Lend-Lease And Ukraine
Updated: May 22, 2022
On Monday, May 8, United States President Joseph Biden signed into law the Ukraine Democracy Defense Lend-Lease Act of 2022. This act is aimed at increasing the material support the U.S. is sending to Ukraine to help combat the ongoing Russian invasion. While the U.S. and other NATO countries have already sent a multitude of arms and equipment, this allows the administration in Washington to bypass several legal roadblocks that are usually restrictive of arms sales.
The Lend-Lease act would exempt the United States government from certain provisions of law that restrict the loan or lease of military equipment to foreign countries. Some of these include the five-year limit on the duration of the loan or the requirement that receiving countries pay all costs incurred by the United States.
President Joe Biden signs the Ukraine Democracy Defense Lend-Lease Act of 2022 in the Oval Office of the White House, Monday, May 9, 2022, in Washington. Witnessing the signing are Ukraine-born Rep. Victoria Spartz, R-Ind., right, and Sen. Ben Cardin, D-Md. (AP Photo/Manuel Balce Ceneta)
The act passed in the U.S. House of Representatives with a 417 to 10 vote in favor, and an uncommon unanimous vote in the Senate. When it was passed on April 28 in the United States Congress, House Majority Speak Nancy Pelosi (D-California) said, “In his 1941 State of the Union address, President Roosevelt explained that democracy itself, democracy itself was under dire threat, not only in Europe, but around the world.”
Lend-Lease is separate from the recent $33 billion assistance package the U.S. President has requested. America has sent over $300 million so far in 2022 to Ukraine. After signing the bill into law, President Biden stated, "The atrocities that the Russians are engaging in are just beyond the pale."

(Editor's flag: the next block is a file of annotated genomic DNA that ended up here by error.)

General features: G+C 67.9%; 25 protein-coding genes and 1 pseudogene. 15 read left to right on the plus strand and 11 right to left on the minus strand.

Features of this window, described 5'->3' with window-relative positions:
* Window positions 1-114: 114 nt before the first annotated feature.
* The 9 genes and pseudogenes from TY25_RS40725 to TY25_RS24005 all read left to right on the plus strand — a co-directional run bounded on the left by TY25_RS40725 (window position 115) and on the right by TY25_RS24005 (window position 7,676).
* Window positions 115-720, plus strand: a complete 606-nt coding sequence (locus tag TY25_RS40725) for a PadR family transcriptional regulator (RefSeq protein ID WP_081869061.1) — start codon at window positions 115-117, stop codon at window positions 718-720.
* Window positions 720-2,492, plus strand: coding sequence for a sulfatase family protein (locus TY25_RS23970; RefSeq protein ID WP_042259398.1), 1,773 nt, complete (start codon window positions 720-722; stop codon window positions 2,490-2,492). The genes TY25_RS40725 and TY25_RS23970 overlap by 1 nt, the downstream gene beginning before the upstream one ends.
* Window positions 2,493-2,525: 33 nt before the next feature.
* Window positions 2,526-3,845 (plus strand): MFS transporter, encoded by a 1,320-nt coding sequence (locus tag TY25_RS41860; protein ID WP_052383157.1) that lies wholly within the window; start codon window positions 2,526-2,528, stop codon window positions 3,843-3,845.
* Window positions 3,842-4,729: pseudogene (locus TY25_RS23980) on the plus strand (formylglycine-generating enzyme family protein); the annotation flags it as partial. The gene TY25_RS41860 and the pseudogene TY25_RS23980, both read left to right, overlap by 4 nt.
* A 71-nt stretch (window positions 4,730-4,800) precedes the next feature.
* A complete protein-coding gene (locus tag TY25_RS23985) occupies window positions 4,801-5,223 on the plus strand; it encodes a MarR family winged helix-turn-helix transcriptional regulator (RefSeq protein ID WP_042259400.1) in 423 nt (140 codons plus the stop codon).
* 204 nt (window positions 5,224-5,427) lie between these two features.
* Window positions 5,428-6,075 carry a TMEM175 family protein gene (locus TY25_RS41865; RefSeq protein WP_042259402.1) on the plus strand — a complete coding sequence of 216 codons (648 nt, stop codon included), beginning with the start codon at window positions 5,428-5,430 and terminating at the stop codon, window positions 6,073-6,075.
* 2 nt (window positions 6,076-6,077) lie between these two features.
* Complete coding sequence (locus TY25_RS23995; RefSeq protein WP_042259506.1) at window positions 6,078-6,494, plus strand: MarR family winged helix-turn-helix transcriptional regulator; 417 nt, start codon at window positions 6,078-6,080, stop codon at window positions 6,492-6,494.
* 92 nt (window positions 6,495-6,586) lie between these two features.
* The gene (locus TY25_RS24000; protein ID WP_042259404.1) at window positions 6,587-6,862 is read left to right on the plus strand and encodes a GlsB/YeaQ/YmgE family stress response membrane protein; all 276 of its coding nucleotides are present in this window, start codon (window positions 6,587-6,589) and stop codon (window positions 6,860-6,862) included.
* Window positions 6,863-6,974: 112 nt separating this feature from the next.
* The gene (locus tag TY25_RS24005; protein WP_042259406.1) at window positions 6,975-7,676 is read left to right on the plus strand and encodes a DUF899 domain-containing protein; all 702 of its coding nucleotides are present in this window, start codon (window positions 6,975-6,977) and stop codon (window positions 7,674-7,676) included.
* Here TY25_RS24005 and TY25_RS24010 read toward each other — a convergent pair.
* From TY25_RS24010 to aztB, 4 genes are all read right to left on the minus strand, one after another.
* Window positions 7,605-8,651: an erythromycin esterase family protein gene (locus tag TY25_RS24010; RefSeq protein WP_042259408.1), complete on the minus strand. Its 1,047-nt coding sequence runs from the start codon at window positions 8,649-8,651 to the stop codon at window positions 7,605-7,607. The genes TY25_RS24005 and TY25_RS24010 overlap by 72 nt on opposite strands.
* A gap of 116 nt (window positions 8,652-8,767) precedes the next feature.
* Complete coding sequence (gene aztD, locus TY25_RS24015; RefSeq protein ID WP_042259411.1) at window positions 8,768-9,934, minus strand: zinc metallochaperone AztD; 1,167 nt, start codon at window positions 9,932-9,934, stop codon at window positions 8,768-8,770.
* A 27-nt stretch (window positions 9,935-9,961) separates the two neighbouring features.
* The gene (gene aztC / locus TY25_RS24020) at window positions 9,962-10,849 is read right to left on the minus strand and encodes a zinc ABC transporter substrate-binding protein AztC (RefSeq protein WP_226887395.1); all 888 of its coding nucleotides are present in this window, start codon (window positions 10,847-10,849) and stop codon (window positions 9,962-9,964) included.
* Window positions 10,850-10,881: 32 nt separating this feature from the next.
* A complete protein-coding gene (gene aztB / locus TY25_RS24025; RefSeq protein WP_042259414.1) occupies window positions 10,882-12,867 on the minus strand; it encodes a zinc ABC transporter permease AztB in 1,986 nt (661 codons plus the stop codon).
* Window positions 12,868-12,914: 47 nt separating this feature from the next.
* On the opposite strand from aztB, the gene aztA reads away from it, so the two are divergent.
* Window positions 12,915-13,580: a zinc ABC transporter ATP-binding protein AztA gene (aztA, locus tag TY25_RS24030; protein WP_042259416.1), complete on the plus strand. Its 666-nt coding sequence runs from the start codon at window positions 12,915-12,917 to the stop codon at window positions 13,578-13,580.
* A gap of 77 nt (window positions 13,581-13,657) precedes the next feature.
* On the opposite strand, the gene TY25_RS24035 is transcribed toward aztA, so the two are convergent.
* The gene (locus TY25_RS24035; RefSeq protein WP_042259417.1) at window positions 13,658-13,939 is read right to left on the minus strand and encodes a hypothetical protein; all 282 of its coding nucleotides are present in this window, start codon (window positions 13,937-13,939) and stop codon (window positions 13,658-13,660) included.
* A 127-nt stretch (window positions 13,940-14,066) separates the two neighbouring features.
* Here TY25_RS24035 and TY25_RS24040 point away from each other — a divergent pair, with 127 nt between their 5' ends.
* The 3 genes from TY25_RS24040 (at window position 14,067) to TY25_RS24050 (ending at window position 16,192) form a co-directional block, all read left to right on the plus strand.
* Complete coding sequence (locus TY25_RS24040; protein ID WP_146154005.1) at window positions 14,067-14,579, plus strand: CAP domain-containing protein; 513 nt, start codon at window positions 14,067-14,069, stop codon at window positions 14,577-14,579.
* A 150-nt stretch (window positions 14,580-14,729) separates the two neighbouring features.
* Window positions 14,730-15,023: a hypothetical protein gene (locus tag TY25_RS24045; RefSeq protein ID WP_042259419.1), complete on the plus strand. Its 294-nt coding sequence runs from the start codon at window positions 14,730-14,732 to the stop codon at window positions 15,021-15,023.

This act comes after the United States has already sent;
Almost 1,500 Stinger anti-aircraft systems
Almost 6,000 Javelin anti-armor systems
Another 14,000 various anti-armor systems
More than 700 Switchblade loitering munition “Kamikaze” drones
121 Phoenix Ghost drones
90 M777 155mm Howitzer artillery systems along with an estimated 183,000 rounds of ammunition
72 Medium Tactical Vehicles (MTVs) to tow the M777 platform
16 Mi-17 transport helicopters
200 M113 armored personnel carriers, along with an unnamed number of Humvees (HMMWVs)
More than 7,000 small arms
Over 50 million rounds of small arms ammunition
The act has its roots more notably in WWII. This was used to get weapons, equipment and technologies to American allies to fight the combined German and Japanese threat. A total of $50.1 billion, equivalent to $690 billion in 2020, worth of supplies were shipped out to these friendly countries. In all, $31.4 billion went to the United Kingdom, $3.2 billion to France, $1.6 billion to China, $11.3 billion to the Soviet Union and the remaining $2.6 billion to other allies.
Image from Getty Images via BBC